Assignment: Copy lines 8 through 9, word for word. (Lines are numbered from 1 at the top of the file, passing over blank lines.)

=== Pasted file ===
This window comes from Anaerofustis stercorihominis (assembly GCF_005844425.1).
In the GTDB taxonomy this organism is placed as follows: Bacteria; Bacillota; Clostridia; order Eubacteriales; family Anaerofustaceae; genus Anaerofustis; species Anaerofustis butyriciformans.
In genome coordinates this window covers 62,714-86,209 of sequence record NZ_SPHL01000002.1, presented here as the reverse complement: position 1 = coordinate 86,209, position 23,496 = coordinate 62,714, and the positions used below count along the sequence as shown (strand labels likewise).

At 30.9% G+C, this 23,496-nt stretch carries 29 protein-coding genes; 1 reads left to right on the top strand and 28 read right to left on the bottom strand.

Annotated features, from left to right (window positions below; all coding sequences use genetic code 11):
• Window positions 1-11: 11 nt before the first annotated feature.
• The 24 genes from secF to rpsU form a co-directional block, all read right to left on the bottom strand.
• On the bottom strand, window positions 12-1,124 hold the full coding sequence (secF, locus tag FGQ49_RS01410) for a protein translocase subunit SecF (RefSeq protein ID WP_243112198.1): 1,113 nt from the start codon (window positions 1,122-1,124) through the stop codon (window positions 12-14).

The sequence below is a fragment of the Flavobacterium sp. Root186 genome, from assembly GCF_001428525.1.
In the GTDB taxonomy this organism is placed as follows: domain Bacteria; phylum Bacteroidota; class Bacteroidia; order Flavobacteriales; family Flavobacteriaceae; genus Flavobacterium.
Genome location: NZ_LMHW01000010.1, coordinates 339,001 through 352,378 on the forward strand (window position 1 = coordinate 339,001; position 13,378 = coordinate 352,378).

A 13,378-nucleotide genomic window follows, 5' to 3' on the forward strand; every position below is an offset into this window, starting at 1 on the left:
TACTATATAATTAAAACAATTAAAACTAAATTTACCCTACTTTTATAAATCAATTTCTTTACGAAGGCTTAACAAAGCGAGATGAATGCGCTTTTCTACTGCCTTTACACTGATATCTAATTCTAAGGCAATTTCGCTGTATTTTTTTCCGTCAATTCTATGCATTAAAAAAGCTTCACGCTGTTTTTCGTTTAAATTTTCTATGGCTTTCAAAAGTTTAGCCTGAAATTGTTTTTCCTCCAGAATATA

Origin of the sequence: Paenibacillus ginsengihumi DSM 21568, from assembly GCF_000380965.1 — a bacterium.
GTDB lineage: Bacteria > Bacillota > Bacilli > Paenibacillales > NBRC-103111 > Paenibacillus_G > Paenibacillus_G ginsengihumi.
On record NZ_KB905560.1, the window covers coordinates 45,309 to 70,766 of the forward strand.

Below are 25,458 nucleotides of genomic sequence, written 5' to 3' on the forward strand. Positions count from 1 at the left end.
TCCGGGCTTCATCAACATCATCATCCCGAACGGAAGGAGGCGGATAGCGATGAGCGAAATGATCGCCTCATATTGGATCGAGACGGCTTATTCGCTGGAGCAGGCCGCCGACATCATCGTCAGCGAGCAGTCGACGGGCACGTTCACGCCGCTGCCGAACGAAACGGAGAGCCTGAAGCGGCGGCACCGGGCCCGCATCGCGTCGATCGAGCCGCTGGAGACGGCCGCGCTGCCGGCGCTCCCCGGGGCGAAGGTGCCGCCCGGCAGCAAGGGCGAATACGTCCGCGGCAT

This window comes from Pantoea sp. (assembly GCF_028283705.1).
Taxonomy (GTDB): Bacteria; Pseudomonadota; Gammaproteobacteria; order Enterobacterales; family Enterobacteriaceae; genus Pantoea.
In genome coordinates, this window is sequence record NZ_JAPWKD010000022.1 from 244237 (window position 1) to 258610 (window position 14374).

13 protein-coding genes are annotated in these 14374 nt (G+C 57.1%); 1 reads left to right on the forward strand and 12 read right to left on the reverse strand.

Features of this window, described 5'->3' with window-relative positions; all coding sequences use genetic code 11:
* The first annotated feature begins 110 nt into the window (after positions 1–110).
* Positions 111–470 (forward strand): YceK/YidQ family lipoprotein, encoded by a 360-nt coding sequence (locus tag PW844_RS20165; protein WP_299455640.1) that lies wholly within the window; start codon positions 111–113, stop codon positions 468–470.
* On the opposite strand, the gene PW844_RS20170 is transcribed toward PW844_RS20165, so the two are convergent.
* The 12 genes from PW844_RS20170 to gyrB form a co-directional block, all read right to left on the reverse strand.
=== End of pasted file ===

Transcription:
• On the bottom strand, window positions 12-1,124 hold the full coding sequence (secF, locus tag FGQ49_RS01410) for a protein translocase subunit SecF (RefSeq protein ID WP_243112198.1): 1,113 nt from the start codon (window positions 1,122-1,124) through the stop codon (window positions 12-14).

The sequence below is a fragment of the Flavobacterium sp. Root186 genome, from assembly GCF_001428525.1.